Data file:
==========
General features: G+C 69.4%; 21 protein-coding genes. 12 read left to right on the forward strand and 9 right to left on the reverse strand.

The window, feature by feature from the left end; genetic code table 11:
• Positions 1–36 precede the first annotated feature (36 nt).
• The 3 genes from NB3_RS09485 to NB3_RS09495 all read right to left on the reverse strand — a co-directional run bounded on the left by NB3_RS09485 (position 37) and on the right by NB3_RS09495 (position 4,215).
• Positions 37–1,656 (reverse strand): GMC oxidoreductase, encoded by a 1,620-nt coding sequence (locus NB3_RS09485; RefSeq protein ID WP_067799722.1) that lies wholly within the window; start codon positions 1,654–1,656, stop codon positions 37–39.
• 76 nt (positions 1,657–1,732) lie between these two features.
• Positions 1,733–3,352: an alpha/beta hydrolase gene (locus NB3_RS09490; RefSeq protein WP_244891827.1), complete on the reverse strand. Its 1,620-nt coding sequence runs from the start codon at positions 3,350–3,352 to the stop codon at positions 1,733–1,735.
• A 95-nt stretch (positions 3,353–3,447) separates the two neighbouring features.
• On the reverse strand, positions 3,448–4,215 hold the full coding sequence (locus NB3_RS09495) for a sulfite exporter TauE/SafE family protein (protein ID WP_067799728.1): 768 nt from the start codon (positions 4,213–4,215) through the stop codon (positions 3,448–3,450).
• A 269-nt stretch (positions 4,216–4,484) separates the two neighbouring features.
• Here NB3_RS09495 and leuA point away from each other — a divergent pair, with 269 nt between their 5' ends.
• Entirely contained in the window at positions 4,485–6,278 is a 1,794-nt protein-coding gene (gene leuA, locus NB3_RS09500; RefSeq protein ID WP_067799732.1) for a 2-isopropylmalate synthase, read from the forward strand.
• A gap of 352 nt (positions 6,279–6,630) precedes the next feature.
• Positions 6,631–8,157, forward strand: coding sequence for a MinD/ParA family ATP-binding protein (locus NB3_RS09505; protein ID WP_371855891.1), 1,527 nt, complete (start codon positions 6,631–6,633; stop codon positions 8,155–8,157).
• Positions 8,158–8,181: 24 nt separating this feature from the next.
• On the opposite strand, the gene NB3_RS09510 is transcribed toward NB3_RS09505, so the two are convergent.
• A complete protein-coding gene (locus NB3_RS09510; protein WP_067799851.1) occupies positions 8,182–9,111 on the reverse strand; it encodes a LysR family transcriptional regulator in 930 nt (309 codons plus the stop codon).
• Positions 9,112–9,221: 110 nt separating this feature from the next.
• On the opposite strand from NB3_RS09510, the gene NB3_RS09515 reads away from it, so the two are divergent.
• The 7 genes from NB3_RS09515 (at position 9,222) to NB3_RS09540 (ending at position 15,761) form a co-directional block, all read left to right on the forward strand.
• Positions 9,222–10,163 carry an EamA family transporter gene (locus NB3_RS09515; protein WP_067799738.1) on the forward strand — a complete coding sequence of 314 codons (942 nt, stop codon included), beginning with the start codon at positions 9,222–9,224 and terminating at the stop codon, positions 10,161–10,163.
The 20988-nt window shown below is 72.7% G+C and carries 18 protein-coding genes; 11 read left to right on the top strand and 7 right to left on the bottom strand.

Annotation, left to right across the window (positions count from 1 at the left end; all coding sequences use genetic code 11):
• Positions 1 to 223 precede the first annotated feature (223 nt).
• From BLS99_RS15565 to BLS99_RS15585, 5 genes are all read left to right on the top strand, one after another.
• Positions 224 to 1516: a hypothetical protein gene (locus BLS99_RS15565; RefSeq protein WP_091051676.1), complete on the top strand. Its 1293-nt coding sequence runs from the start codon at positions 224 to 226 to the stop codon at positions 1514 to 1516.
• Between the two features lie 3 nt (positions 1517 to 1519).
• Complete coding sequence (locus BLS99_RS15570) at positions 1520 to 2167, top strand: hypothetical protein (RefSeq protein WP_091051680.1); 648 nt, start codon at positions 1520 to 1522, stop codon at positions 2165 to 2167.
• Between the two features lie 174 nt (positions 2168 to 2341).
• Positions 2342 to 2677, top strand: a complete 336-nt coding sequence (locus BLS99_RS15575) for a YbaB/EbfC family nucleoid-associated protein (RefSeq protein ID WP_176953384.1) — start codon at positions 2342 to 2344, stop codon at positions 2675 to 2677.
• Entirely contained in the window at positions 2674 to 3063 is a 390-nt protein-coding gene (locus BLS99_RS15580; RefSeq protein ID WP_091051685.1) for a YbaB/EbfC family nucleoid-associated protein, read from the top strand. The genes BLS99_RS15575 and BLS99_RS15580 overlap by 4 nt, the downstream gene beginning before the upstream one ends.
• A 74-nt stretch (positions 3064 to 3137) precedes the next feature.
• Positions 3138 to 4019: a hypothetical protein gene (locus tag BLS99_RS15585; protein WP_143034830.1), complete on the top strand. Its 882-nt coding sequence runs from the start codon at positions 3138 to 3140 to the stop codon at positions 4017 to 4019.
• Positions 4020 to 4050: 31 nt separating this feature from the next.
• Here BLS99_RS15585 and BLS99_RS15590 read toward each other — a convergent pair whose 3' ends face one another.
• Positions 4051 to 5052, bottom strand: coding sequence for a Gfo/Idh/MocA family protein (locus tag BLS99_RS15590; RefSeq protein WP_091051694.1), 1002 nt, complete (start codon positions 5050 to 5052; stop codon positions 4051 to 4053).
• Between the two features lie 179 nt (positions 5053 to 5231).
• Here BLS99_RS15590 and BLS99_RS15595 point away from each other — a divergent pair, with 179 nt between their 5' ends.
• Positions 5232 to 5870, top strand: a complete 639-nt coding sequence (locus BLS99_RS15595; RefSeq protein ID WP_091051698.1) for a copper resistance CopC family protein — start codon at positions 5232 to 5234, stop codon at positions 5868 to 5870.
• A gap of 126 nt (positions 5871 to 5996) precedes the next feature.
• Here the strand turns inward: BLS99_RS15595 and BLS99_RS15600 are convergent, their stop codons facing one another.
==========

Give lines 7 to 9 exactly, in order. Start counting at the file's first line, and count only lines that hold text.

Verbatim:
• Positions 1,733–3,352: an alpha/beta hydrolase gene (locus NB3_RS09490; RefSeq protein WP_244891827.1), complete on the reverse strand. Its 1,620-nt coding sequence runs from the start codon at positions 3,350–3,352 to the stop codon at positions 1,733–1,735.
• A 95-nt stretch (positions 3,353–3,447) separates the two neighbouring features.
• On the reverse strand, positions 3,448–4,215 hold the full coding sequence (locus NB3_RS09495) for a sulfite exporter TauE/SafE family protein (protein ID WP_067799728.1): 768 nt from the start codon (positions 4,213–4,215) through the stop codon (positions 3,448–3,450).